Things to See and Do
Old Town (Havana Vieja)
If your impressions of Havana and Cuba were for smoking Cohiba cigars and sipping the best mojitos in the world, you’ll find that in the old town. Head over to the internationally known ‘La Bodeguita del Medio’ with Salsa dancing and Cuban bands performers. If that’s not enough wander up and down Obispo Street for a little more travel friendly shops and bars. Some buildings have been restored due to the designation of UNESCO. You’ll find salsa dancers on the streets and in around the main square plazas. Havana is for roaming, so enjoy!
The Museum of Revolution
Still in the Old Town of Havana, its 8 CUC to enter the ‘Museo of Revolution’ which once housed President Batista and was known as the Presidential Palace before the revolution. Since then it’s became the Museum of Revolution and has many war exhibits including the Cuban Revolution and War of Independence against Spain. It’s interesting and a lot to take in so make sure your Spanish is good!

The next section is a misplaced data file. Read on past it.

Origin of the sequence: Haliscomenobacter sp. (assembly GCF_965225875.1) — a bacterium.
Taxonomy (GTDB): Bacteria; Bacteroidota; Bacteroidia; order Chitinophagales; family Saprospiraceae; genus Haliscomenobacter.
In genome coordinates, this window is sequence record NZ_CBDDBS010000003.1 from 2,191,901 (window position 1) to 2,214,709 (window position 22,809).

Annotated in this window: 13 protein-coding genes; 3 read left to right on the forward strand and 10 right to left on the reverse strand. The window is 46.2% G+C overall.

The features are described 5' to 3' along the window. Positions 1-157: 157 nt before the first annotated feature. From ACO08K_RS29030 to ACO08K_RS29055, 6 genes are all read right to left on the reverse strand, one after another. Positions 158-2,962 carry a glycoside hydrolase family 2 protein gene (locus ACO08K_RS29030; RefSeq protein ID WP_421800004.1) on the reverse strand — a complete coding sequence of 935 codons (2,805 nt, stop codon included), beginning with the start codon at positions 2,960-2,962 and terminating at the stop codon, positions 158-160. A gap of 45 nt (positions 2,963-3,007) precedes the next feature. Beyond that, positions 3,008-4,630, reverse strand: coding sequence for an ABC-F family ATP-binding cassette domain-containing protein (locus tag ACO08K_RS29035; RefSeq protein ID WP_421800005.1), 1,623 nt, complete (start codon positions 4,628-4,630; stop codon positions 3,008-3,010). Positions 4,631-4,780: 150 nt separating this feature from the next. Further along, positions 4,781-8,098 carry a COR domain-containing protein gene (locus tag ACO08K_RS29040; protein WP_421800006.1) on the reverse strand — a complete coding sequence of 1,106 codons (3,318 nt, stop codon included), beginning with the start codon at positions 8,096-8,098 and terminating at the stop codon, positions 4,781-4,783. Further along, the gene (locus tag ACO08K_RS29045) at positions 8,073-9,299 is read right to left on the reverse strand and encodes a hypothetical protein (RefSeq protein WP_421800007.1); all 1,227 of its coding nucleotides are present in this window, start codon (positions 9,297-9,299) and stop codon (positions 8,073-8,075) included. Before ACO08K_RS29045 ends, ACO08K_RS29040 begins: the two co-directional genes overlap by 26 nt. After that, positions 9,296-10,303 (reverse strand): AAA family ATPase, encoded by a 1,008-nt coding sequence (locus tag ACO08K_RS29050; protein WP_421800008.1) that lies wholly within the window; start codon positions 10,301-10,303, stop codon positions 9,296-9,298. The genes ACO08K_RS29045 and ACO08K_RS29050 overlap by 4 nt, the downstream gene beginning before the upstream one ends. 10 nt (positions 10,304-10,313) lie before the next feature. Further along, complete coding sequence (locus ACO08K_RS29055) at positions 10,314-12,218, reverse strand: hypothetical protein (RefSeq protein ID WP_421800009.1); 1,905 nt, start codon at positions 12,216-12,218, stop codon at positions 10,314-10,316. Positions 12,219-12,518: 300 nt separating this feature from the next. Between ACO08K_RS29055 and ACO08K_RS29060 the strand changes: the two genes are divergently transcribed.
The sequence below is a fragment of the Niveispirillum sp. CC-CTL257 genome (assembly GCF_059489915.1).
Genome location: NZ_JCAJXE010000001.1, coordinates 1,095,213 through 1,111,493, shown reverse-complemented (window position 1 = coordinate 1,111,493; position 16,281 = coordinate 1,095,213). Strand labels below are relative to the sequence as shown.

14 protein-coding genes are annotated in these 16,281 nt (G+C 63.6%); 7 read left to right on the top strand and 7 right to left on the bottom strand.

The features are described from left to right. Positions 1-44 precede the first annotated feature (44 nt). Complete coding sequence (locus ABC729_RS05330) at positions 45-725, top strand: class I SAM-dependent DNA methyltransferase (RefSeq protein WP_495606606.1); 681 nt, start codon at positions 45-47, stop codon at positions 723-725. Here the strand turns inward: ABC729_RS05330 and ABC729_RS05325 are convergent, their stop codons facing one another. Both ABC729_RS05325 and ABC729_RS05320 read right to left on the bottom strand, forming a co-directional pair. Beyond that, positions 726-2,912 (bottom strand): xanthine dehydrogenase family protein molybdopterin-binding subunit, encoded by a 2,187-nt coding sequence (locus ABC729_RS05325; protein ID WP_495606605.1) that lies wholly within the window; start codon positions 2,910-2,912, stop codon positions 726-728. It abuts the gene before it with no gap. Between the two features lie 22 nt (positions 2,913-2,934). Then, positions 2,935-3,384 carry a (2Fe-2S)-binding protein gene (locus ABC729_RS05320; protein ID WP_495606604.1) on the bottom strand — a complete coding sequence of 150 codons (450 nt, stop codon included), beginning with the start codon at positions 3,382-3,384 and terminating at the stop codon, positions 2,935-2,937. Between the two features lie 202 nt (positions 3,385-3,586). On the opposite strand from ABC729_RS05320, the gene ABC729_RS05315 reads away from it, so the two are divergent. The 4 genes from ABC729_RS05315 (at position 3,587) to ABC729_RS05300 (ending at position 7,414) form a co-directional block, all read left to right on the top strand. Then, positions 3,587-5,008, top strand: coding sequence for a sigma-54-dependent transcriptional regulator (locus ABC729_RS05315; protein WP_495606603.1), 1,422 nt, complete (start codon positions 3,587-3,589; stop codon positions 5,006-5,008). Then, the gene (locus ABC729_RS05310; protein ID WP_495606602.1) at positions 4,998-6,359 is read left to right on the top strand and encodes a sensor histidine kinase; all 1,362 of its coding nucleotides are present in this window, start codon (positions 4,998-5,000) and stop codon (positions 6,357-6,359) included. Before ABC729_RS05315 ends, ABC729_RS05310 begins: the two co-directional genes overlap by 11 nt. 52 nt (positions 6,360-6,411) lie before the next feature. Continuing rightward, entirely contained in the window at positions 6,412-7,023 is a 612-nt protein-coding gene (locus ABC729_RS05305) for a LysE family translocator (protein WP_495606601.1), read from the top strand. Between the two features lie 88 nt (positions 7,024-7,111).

The tallest building in Havana that you can basically always see is around 300ft height and during the 1959 Cuban Revolution it was the seat for government. It is an almost like for like version of the Washington Capitol building in the US. Admire from the outside and in, this building took little over 3 years to build back in 1926 for a cost of $17Million USD. Impressive and worth a visit, you can check with Infotur, the Cuban travel agency for updated prices. Last time we checked in this year, the place is getting restored so as of now it’s only the outside you can enjoy.